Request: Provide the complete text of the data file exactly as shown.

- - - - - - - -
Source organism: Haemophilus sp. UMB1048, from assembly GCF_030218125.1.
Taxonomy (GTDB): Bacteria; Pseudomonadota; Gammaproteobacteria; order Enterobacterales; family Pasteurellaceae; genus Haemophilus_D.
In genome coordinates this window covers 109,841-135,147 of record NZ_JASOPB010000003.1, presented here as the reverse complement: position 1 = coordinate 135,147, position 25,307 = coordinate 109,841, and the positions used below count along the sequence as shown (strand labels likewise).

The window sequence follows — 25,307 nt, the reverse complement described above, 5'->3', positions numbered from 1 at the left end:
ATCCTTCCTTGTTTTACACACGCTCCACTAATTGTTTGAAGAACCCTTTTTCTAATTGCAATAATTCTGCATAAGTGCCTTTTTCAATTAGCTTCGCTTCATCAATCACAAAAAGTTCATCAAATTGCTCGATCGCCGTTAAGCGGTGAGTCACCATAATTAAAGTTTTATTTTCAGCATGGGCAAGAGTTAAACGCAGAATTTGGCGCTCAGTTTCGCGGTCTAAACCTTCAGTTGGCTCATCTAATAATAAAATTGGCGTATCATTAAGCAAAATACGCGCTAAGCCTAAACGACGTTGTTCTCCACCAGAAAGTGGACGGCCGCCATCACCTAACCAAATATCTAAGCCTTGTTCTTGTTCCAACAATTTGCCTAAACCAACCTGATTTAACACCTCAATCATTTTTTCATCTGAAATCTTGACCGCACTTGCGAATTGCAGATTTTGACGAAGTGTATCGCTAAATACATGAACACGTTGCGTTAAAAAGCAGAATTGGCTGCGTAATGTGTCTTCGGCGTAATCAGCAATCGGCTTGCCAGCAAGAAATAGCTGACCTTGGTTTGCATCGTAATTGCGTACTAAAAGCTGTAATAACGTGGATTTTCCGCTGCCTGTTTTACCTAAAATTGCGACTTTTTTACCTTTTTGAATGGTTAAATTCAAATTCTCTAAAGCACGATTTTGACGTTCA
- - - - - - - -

Source organism: Haemophilus sp. UMB1048, from assembly GCF_030218125.1.
Taxonomy (GTDB): Bacteria; Pseudomonadota; Gammaproteobacteria; order Enterobacterales; family Pasteurellaceae; genus Haemophilus_D.
In genome coordinates this window covers 109,841-135,147 of record NZ_JASOPB010000003.1, presented here as the reverse complement: position 1 = coordinate 135,147, position 25,307 = coordinate 109,841, and the positions used below count along the sequence as shown (strand labels likewise).

The window sequence follows — 25,307 nt, the reverse complement described above, 5'->3', positions numbered from 1 at the left end:
ATCCTTCCTTGTTTTACACACGCTCCACTAATTGTTTGAAGAACCCTTTTTCTAATTGCAATAATTCTGCATAAGTGCCTTTTTCAATTAGCTTCGCTTCATCAATCACAAAAAGTTCATCAAATTGCTCGATCGCCGTTAAGCGGTGAGTCACCATAATTAAAGTTTTATTTTCAGCATGGGCAAGAGTTAAACGCAGAATTTGGCGCTCAGTTTCGCGGTCTAAACCTTCAGTTGGCTCATCTAATAATAAAATTGGCGTATCATTAAGCAAAATACGCGCTAAGCCTAAACGACGTTGTTCTCCACCAGAAAGTGGACGGCCGCCATCACCTAACCAAATATCTAAGCCTTGTTCTTGTTCCAACAATTTGCCTAAACCAACCTGATTTAACACCTCAATCATTTTTTCATCTGAAATCTTGACCGCACTTGCGAATTGCAGATTTTGACGAAGTGTATCGCTAAATACATGAACACGTTGCGTTAAAAAGCAGAATTGGCTGCGTAATGTGTCTTCGGCGTAATCAGCAATCGGCTTGCCAGCAAGAAATAGCTGACCTTGGTTTGCATCGTAATTGCGTACTAAAAGCTGTAATAACGTGGATTTTCCGCTGCCTGTTTTACCTAAAATTGCGACTTTTTTACCTTTTTGAATGGTTAAATTCAAATTCTCTAAAGCACGATTTTGACGTTCA